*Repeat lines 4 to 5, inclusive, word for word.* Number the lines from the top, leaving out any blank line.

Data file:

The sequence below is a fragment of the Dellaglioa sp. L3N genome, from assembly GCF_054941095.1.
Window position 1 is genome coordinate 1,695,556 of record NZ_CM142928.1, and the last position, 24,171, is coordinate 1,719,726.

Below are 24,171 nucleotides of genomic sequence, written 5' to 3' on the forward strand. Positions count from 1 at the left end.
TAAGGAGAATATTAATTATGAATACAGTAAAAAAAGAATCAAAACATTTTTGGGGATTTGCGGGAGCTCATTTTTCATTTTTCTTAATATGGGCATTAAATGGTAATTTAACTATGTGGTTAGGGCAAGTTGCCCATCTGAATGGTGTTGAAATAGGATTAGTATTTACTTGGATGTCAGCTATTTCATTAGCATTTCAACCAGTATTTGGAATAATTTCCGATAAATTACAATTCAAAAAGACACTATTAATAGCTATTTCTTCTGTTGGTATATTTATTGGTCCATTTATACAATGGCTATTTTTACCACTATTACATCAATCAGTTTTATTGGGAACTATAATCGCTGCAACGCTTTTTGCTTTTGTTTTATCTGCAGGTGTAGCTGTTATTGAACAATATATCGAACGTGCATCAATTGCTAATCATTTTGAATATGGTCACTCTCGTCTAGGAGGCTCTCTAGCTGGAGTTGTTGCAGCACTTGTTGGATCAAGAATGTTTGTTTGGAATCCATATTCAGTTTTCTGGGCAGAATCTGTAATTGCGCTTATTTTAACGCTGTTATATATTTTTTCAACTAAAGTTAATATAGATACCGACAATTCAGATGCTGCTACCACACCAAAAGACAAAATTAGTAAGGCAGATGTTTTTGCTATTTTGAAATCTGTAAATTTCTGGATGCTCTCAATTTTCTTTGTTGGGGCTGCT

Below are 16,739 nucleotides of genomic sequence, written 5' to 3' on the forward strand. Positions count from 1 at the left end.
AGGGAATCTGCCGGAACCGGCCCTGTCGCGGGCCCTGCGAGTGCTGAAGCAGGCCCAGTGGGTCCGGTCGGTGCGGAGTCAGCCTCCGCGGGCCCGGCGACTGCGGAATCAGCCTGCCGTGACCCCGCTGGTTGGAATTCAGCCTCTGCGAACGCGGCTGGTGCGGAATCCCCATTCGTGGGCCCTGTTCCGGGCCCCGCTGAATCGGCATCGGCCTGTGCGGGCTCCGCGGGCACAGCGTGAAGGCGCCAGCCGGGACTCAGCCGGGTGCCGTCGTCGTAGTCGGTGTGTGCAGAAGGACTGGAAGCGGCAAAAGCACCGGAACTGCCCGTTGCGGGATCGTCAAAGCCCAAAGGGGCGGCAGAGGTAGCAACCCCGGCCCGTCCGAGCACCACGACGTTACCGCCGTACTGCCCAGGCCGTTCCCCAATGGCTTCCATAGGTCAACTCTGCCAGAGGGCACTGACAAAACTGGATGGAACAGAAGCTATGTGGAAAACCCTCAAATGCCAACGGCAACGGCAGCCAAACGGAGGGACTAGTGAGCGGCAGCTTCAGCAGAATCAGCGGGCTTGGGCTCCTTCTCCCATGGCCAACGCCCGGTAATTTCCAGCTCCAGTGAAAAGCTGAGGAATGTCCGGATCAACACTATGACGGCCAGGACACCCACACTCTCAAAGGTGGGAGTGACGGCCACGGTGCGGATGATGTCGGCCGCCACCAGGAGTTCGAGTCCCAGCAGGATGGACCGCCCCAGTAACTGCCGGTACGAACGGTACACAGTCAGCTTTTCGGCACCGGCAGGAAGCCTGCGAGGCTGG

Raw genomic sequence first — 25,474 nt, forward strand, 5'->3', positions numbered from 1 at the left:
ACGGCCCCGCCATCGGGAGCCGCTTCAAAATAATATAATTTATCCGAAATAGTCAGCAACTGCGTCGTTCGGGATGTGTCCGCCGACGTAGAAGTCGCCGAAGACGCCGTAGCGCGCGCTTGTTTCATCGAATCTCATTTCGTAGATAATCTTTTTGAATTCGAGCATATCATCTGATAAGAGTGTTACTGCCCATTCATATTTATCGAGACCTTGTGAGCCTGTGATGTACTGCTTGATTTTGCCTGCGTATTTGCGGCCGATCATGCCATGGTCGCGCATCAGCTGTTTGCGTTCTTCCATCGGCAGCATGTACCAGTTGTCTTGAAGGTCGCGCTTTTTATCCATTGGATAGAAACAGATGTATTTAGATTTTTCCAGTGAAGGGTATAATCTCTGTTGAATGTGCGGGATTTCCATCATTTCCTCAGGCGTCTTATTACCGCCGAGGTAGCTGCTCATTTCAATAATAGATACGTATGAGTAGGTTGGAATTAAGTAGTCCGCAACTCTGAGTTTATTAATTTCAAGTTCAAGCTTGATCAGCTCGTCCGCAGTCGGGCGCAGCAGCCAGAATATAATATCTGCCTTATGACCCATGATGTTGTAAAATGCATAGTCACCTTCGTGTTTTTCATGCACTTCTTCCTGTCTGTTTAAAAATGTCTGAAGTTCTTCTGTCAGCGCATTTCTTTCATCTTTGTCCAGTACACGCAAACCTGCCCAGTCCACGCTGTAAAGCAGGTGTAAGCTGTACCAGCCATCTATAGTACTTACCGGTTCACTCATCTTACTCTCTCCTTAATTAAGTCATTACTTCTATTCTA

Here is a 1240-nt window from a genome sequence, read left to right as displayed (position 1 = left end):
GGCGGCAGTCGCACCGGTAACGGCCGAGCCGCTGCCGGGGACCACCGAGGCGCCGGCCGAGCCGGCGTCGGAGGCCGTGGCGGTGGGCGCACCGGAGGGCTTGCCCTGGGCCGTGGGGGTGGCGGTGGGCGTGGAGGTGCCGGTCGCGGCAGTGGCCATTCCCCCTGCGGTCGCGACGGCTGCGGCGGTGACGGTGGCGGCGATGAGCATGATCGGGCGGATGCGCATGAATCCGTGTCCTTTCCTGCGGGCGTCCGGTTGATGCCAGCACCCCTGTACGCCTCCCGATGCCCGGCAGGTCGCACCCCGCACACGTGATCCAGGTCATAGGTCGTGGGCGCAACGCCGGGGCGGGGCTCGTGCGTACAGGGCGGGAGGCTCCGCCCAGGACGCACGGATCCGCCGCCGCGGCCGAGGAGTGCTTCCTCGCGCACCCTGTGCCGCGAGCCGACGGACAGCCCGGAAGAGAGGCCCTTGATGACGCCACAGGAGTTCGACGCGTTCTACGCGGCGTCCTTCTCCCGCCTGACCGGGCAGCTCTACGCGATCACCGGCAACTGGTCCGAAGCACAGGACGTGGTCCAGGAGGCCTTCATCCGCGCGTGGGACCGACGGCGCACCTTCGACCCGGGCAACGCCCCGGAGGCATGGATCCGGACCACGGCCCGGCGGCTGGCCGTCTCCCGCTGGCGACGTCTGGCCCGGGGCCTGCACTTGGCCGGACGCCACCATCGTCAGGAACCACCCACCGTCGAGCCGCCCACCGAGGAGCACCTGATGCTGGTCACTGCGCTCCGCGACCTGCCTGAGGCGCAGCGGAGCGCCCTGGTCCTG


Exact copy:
TAAGGAGAATATTAATTATGAATACAGTAAAAAAAGAATCAAAACATTTTTGGGGATTTGCGGGAGCTCATTTTTCATTTTTCTTAATATGGGCATTAAATGGTAATTTAACTATGTGGTTAGGGCAAGTTGCCCATCTGAATGGTGTTGAAATAGGATTAGTATTTACTTGGATGTCAGCTATTTCATTAGCATTTCAACCAGTATTTGGAATAATTTCCGATAAATTACAATTCAAAAAGACACTATTAATAGCTATTTCTTCTGTTGGTATATTTATTGGTCCATTTATACAATGGCTATTTTTACCACTATTACATCAATCAGTTTTATTGGGAACTATAATCGCTGCAACGCTTTTTGCTTTTGTTTTATCTGCAGGTGTAGCTGTTATTGAACAATATATCGAACGTGCATCAATTGCTAATCATTTTGAATATGGTCACTCTCGTCTAGGAGGCTCTCTAGCTGGAGTTGTTGCAGCACTTGTTGGATCAAGAATGTTTGTTTGGAATCCATATTCAGTTTTCTGGGCAGAATCTGTAATTGCGCTTATTTTAACGCTGTTATATATTTTTTCAACTAAAGTTAATATAGATACCGACAATTCAGATGCTGCTACCACACCAAAAGACAAAATTAGTAAGGCAGATGTTTTTGCTATTTTGAAATCTGTAAATTTCTGGATGCTCTCAATTTTCTTTGTTGGGGCTGCT

Below are 16,739 nucleotides of genomic sequence, written 5' to 3' on the forward strand. Positions count from 1 at the left end.